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Language Family: Wakashan

Dialects: Northern Nuučaan̓uɫ, Barkley, Central Nuučaan̓uɫ

Language known as: Nuu-chah-nulth, Nootka, Nootkans, West Coast, Aht

The Nuučaan̓uɫ (Nuu-chah-nulth) language is spoken by 13 First Nations on the west coast of Vancouver Island. The ha’houlthee (chiefly territories) of the Nuu-chah-nulth First Nations, or tribes, stretches along approx. 300 kilometres of the Pacific Coast of Vancouver Island, from Brooks Peninsula in the north to Point-no-Point in the south, and includes inland regions 1. Although there are at least three recognizable dialects of the Nuučaan̓uɫ language, they are all mutually intelligible.

State of the Language

First Nation Population Fluent Speakers Understand or Speak Somewhat Learning Speakers
ʔiiḥatis (Ehattesaht)6410121018
Ka:'yu:'k't'h' / Che:k:tles7et'h'7540271559
Mowachaht / Muchalaht860161423
Nuchatlaht First Nation1725unknownunknownunknown
Tla-o-qui-aht First Nation91100204028
Toquaht First Nation101400550
Tseshaht First Nation11106052625
Uchucklesaht Tribe12113211
Ucluelet First Nation13652102248


Northern Nuučaan̓uɫ

This dialect is spoken by the northern Nuučaan̓uɫ First Nations on the west coast of Vancouver Island from Brooks Peninsula to Kyuquot Sound.


This dialect of Nuučaan̓uɫ is spoken in the areas in and around Barkley Sound on the west coast of Vancouver Island. Although there are differences in vocabulary and pronunciation between the Nuučaan̓uɫ spoken by Barkley dialect speakers and the Central dialect speakers to the north, they can still understand each other14. The same cannot be said about their Ditidaht neighbours to the south. Although Ditidaht and Nuučaan̓uɫ are related languages, they are not mutually intelligible.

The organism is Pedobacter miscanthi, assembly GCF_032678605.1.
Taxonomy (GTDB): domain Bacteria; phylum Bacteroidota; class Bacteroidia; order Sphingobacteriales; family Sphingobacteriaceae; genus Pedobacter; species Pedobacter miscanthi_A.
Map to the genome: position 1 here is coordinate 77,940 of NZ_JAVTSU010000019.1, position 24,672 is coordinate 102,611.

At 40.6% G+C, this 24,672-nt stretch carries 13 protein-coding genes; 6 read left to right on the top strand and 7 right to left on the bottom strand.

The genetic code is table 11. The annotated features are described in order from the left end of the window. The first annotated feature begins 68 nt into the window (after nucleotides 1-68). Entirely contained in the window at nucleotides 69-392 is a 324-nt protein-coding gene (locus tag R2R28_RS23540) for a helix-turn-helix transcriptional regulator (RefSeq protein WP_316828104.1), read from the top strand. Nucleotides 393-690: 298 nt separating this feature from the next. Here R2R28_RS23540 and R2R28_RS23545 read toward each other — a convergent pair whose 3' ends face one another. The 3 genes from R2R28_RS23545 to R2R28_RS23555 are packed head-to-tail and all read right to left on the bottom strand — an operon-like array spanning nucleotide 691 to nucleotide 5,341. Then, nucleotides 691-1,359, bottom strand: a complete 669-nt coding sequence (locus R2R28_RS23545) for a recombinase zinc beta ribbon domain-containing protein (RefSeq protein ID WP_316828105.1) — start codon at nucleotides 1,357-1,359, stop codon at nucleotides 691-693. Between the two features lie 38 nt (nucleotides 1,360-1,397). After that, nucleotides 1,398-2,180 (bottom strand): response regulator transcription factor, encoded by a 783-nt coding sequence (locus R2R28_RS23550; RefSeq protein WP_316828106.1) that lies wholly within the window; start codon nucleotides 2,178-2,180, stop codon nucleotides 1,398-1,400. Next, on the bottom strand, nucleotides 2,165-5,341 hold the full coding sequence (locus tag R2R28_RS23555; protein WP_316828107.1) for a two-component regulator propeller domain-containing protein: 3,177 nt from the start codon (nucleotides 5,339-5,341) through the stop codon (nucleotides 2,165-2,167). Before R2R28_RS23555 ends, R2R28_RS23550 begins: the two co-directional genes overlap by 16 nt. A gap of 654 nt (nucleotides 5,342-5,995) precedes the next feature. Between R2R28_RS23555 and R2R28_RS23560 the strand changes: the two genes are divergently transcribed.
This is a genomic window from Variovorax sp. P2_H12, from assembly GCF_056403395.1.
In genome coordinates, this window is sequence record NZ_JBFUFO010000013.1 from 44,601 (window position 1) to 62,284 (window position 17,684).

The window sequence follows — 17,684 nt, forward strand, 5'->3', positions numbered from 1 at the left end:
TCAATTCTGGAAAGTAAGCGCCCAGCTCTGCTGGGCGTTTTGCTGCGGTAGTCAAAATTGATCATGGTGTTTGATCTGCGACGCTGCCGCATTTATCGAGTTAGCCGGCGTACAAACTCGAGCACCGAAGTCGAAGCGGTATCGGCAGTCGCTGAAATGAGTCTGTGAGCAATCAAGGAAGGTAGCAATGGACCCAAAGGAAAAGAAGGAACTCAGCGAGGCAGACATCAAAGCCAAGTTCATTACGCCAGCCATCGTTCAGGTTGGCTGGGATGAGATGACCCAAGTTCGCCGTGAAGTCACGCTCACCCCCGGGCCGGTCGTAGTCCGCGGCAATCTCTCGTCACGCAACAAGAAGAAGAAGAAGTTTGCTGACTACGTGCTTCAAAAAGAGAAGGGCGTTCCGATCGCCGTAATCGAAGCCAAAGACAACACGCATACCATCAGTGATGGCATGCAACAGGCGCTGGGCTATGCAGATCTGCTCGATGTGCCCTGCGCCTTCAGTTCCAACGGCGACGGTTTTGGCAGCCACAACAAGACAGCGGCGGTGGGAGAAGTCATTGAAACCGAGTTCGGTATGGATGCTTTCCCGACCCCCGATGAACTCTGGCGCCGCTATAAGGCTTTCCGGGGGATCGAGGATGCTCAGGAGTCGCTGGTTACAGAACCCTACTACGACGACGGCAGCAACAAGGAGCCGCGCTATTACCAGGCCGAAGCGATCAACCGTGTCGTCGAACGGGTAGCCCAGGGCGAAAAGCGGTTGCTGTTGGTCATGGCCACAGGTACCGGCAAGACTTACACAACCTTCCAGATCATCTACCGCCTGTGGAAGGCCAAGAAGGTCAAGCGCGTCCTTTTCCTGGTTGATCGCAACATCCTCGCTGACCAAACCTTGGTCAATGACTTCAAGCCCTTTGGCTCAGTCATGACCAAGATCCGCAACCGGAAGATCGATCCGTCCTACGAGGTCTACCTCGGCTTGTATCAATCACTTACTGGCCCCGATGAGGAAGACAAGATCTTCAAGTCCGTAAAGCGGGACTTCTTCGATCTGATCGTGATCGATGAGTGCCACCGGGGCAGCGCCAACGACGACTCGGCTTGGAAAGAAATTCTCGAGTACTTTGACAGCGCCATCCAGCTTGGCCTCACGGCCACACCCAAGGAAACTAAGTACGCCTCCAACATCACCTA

Central Nuučaan̓uɫ

Central Nuučaan̓uɫ is a dialect of Nuučaan̓uɫ spoken by the First Nations from Kyuquot Sound to Clayoquot Sound on the west coast of Vancouver Island. The differences between Nuučaan̓uɫ dialects is small and do not hinder mutual intellibility. Most differences are in terms of different vocabulary and changes in vowel sounds14.

There is sometimes confusion between the Central Nuučaan̓uɫ dialect and the Nuu-chah-nulth Central Region. The Nuu-chah-nulth Central Region is an administrative area that includes five first nations that speak two dialects of Nuučaan̓uɫ.

Footnotes / References
1. Copied from the NTC homepage:
2. Language Data from Ahousaht Education Authority (2011), Language Needs Assessment #2506
3. Language Data from Hesquiaht Language Program (2014), Language Needs Assessment #3311
4. Language Data from Port Alberni Friendship Centre (2010), Language Needs Assessment #1802
5. Indian and Northern Affairs Canada (2008). First Nation Registered Population.
6. Language Data from Ehattesaht Chinehkint Tribe (2014), Language Needs Assessment #3226
7. Language Data from Kyuquot Elementary Secondary School (2013), Language Needs Assessment #2981
8. Language Data from Mowachaht./Muchalaht (2014), Language Needs Assessment #3412
9. Language Data from Tla-o-qui-aht First Nations (2014), Language Needs Assessment #3430
10. Language Data from Toquaht Nation (2014), Language Needs Assessment #3318
11. Language Data from Tseshaht First Nation (2014), Language Needs Assessment #2483
12. Language Data from Uchucklesaht Tribe (2011), Language Needs Assessment #2297
13. Language Data from Yuutu it ath First Nation (2014), Language Needs Assessment #3290
14. Huuʔaciyuk̓ʷap Ciqy̓ak & Towagh Behr (2002). Hooves, Fins and Roots.